accepted theory as to the causation of
yellow fever wn that of Sanarelli,
who claimed that the bacillus icete
roids discovered by him was the
specific agent of the disease. Major
Reed, in association with Dr. Carroll,
had, however, already demonstrated
that this bacillus was one widely dis
seminated in the United States. and
bore no such relation to yellow fever.
In June, July and August, 1900, the
commission gave their entire atten
tion to the bacteriological study of
the blood of yellow fever patients and
the post mortem examination of the
organs of those dying of the disease.
In twenty-four cases where the blood
was repeatedly examined, as well as
in eleven carefully studied autopsies,
bacillus iceteroids were not dis
covered, nor was there any indication
of the presence in the blood of a
specile cause of the disease.
Application was made to Gen.
Leonard Wood, the military Gov
ernor of Cuba, for permission to con
duct experiments. on nonimmune per
sons, and a liberal sum of money
requested for the purpose of reward
ing volunteers who would submit
themselves to experiments.
It was indeed fortunate that the
military Governor of Cuba was a man
who, by his breadth of mind and
special scientific training, could
readily appreciate the arguments of
Major Reed as to the value of the
`Money and full authority to pro
ceed were promptly granted, and to
the everlasting glory of the American
soldier volunteers from the army
offered themselves for experiment in
plenty and with the utmost fearless
IRATH OF DR. LAzEBAL
Before the arrangements were en
tirely completed Dr. Carroll, a mem
ber of the commission allowed him
self to be bitten by a mosquito that
twelve days previously had filled it
self with the blood of a yellow fever
patient. He suffered from a very
severe attack, and his was the first
experimensal case. Dr. Lazear also
experimented on himself at the same
time, but was not infected. Some
days later, while in the yellow fever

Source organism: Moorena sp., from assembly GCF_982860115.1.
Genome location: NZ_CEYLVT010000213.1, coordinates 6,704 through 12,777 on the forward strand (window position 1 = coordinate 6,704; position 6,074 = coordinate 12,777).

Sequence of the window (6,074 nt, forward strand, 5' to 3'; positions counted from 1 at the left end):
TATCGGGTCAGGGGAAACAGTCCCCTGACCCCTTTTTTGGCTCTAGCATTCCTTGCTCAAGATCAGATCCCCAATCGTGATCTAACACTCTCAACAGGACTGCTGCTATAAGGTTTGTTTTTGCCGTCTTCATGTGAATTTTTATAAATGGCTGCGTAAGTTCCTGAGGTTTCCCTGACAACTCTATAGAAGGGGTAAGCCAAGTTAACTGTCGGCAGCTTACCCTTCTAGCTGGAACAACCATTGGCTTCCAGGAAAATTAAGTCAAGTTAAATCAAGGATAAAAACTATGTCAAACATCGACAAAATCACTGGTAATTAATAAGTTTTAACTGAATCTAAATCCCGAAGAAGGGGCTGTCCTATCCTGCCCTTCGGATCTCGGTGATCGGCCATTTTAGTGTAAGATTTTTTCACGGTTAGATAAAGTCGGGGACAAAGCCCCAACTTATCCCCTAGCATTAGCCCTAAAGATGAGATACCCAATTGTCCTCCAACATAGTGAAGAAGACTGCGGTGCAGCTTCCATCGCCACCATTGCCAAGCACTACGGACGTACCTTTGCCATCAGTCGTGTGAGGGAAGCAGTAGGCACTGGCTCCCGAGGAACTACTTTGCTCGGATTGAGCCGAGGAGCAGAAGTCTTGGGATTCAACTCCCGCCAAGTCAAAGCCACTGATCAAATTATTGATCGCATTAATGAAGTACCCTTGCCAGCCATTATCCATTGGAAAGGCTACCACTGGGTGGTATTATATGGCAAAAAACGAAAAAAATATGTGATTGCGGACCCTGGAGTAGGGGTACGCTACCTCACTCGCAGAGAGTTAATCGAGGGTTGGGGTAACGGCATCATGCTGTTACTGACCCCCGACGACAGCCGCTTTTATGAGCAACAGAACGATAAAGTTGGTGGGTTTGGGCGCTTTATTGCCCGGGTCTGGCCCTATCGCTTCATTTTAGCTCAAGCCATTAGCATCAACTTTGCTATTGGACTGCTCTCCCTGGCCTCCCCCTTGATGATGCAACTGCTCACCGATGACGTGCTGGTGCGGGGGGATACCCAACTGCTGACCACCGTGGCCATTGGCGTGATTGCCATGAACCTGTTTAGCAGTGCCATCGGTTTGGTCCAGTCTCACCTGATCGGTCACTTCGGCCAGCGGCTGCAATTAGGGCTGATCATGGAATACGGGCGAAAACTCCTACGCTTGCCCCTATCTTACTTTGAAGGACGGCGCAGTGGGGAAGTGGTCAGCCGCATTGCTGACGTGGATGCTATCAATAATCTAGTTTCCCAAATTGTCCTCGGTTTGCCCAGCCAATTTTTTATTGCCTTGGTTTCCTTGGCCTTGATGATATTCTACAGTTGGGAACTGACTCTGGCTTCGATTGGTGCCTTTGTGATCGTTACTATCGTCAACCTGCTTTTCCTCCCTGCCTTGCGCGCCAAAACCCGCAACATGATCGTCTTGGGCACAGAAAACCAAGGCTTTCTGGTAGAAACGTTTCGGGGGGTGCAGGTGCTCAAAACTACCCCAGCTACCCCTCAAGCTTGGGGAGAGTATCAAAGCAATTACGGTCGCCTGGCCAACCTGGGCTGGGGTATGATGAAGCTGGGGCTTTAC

ward, he was bitten by a mosquito
sad moted the fact carefully. He ac
quired the disease In its most terrible
form and died a martyr to science and
s true hero.
No other fatality occurred among
the brave .en who in the course of
the experiments willingly exposed
thmselves to the infection of the
A eaosp was especially constructed
for the experifsste, about four miles
fbee Havana. c'ristesed Camp
Lamar an homer et the dead comrade.
The Inmates of the camp were put in
to aet rigid quarantine and ample
tie was allowed to eliminate any
possibility of the disease being
breaghti h from Havana.
The personnel consisted of three
aurses and nine nonimmunes, all in
se iilitary service, and included
1l .Mm to time Spanish immi
grwats, newly arrived, were brought
Ia. frent the immigrant station: a per
to eah ktnowa to be Immune was not
siaored 0 leave comp, or if he did,
ways atam t ueen
2mssesseless re-ord was kept
i~lt at ivery man to be ex
- #' shs e`lminattg
bred from the eggs and kept in a
building s'creened by wire-netting.
When an insect was wanted for an
experiment it was taken into a yellow
fever hospital and allowed to fill itself
with the blood of a patient, afterward,
at varying intervals from the time of
this meal of blood, it was purposely
applied to nonimmunes in camp.
"In December five cases of the
disease were developed as the result
of such applications, in January
three and in February two, making in
all ten, exclusive of the cases of Drs.
Carroll and Lazear. Immediately
upon the appearance of the first recog
nized symptoms of the disease, in any
one of these experimental cases, the
patient was takn from Camip Lazear
to a yellow fever hospital, one mile
distant. Every person in camp was
rigidly protected from accidental
mosquito bites. and not in a single
instance did yellow fever develop in
the camp except at the will of the ex
perimenters. The experiments were
conducted at a season when there was
the least chance of naturally acquir
ing the disease and the mosquitoes
used were kept active by maintaining
them at a summer temperature. A
completely mosquito-proof building
was divided into two compartments
by a wire screen partition: infected
insects were liberated on one side